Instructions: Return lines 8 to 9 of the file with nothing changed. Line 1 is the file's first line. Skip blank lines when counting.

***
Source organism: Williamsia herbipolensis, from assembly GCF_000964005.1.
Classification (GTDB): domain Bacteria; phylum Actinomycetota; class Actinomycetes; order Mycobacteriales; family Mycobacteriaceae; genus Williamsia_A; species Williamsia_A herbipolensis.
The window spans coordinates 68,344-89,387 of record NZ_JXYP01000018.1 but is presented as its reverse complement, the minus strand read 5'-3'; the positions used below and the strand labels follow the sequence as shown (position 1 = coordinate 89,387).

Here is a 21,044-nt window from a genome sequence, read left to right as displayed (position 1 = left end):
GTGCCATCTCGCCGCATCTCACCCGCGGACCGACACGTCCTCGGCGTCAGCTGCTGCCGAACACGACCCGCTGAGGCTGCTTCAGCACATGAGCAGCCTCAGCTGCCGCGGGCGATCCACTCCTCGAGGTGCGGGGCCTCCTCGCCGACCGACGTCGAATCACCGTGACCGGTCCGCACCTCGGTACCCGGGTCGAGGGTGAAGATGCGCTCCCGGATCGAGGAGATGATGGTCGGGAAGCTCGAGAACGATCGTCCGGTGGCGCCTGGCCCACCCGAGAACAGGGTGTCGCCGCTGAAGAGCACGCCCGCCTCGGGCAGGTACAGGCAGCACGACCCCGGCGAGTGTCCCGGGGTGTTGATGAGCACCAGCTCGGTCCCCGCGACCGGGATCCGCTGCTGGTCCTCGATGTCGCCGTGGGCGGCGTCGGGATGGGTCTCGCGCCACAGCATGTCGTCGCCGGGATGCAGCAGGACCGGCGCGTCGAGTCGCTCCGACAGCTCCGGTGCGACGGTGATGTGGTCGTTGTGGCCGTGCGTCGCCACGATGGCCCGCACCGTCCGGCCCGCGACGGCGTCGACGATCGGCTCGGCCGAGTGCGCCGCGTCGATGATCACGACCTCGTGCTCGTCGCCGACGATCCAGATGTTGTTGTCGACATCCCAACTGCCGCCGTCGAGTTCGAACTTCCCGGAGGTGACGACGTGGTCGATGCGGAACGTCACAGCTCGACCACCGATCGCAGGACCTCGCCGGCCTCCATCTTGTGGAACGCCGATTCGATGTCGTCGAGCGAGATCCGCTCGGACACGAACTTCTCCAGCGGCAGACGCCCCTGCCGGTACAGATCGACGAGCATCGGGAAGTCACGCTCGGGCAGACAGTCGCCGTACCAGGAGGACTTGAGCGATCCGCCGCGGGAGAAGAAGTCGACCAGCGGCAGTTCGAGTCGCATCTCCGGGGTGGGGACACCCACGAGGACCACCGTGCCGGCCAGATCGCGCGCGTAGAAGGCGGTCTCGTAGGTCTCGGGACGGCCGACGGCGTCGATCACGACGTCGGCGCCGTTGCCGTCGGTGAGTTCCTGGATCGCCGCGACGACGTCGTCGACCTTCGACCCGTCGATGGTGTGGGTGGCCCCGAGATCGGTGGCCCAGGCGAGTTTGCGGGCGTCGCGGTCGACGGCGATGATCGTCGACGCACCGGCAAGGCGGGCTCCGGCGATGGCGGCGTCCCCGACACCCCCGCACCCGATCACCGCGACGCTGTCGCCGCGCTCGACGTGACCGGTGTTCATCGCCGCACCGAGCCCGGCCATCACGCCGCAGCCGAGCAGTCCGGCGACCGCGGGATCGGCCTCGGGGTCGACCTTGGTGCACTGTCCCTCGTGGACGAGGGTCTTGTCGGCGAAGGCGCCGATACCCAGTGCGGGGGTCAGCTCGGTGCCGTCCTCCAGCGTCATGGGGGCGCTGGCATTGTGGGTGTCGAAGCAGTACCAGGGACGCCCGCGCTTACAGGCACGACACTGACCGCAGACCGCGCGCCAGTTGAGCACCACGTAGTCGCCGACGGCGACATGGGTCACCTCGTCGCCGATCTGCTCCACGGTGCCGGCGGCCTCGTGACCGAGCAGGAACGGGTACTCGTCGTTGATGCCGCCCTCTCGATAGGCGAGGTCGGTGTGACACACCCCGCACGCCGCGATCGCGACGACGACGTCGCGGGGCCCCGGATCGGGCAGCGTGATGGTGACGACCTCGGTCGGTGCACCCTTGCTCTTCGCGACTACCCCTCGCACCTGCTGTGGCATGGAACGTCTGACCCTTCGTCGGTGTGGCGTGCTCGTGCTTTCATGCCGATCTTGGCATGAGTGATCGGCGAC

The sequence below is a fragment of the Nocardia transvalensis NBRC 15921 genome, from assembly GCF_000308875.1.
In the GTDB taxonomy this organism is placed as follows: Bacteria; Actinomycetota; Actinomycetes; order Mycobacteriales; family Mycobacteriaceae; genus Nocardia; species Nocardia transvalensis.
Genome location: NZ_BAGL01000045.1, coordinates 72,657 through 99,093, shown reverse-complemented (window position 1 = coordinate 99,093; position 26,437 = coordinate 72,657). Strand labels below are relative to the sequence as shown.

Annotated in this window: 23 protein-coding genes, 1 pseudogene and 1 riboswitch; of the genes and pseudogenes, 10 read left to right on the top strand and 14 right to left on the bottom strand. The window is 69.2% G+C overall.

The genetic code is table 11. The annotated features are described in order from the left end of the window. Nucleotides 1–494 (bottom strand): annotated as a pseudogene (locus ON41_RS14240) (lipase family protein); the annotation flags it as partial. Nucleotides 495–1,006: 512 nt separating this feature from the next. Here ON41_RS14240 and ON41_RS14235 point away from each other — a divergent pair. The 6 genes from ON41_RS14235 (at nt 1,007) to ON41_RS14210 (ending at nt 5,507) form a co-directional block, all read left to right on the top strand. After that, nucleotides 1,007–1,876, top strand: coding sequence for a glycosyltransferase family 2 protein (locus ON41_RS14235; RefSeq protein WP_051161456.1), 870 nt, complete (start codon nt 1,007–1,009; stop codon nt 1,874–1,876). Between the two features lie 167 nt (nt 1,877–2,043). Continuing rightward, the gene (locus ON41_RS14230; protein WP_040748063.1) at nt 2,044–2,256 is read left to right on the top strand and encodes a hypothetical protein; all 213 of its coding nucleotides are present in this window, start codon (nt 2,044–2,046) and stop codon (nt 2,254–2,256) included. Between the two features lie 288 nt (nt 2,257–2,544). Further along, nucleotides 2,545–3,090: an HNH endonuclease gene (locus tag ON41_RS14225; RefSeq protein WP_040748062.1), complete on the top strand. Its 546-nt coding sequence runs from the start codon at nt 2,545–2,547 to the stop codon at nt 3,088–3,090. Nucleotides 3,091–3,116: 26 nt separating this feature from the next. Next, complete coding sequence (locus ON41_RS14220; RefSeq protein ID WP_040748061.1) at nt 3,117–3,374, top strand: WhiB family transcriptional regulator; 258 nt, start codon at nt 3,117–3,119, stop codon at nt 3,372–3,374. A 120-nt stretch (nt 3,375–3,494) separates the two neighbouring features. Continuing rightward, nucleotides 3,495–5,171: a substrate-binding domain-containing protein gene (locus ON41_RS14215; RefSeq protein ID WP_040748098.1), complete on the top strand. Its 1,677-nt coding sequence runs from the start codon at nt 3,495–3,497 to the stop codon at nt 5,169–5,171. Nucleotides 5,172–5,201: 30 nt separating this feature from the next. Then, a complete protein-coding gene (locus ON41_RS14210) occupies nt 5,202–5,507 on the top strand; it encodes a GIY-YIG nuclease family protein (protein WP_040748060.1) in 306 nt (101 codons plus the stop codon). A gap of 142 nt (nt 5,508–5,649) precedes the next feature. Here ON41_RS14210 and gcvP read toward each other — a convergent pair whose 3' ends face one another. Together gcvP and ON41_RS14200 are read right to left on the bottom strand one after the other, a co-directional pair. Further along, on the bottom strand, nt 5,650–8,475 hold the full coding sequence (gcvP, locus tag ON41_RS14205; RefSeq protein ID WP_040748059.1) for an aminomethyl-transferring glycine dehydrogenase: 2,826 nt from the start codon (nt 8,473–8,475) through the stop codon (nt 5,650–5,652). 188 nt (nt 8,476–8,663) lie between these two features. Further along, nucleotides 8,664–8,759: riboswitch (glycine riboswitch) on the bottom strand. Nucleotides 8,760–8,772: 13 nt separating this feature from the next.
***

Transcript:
Genome location: NZ_BAGL01000045.1, coordinates 72,657 through 99,093, shown reverse-complemented (window position 1 = coordinate 99,093; position 26,437 = coordinate 72,657). Strand labels below are relative to the sequence as shown.

Annotated in this window: 23 protein-coding genes, 1 pseudogene and 1 riboswitch; of the genes and pseudogenes, 10 read left to right on the top strand and 14 right to left on the bottom strand. The window is 69.2% G+C overall.